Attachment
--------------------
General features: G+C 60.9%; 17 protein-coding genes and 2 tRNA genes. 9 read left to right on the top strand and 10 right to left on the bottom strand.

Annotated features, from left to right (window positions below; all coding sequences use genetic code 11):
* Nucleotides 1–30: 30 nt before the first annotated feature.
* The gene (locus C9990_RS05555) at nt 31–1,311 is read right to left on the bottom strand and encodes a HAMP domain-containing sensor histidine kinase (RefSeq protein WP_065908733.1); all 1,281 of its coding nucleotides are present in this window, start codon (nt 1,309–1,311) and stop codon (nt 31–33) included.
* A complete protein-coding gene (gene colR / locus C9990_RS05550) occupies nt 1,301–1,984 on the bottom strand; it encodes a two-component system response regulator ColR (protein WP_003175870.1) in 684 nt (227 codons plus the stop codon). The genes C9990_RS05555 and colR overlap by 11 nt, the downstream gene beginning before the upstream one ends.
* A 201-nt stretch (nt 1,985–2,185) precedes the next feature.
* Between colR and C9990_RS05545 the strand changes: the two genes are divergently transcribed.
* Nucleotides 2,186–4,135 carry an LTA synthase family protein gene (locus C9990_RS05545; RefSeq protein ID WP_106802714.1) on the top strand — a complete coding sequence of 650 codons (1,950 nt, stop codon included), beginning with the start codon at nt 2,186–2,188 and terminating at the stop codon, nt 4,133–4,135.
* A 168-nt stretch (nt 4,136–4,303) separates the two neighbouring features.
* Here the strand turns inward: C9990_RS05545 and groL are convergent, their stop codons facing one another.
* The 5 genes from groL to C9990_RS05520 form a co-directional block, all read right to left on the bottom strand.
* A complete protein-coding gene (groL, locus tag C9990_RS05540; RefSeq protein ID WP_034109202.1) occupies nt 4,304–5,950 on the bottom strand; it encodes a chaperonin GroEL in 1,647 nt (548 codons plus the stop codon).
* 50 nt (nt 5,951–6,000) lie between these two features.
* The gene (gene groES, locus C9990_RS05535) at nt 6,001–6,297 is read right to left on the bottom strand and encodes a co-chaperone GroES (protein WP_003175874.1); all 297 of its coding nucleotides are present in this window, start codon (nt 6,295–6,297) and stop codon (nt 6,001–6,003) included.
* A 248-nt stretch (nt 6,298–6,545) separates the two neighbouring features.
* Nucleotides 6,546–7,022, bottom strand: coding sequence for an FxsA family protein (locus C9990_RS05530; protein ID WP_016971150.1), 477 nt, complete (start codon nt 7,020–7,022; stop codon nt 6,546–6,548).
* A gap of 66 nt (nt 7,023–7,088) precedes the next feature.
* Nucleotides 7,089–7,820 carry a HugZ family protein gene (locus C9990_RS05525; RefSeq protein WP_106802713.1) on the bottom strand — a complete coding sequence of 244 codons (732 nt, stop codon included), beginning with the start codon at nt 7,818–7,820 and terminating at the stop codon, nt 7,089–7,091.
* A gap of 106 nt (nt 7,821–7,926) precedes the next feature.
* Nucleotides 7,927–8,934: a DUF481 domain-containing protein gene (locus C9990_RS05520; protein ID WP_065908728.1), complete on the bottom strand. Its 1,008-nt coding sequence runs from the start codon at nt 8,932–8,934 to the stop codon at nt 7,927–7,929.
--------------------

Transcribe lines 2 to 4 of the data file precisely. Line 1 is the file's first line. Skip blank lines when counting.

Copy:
Annotated features, from left to right (window positions below; all coding sequences use genetic code 11):
* Nucleotides 1–30: 30 nt before the first annotated feature.
* The gene (locus C9990_RS05555) at nt 31–1,311 is read right to left on the bottom strand and encodes a HAMP domain-containing sensor histidine kinase (RefSeq protein WP_065908733.1); all 1,281 of its coding nucleotides are present in this window, start codon (nt 1,309–1,311) and stop codon (nt 31–33) included.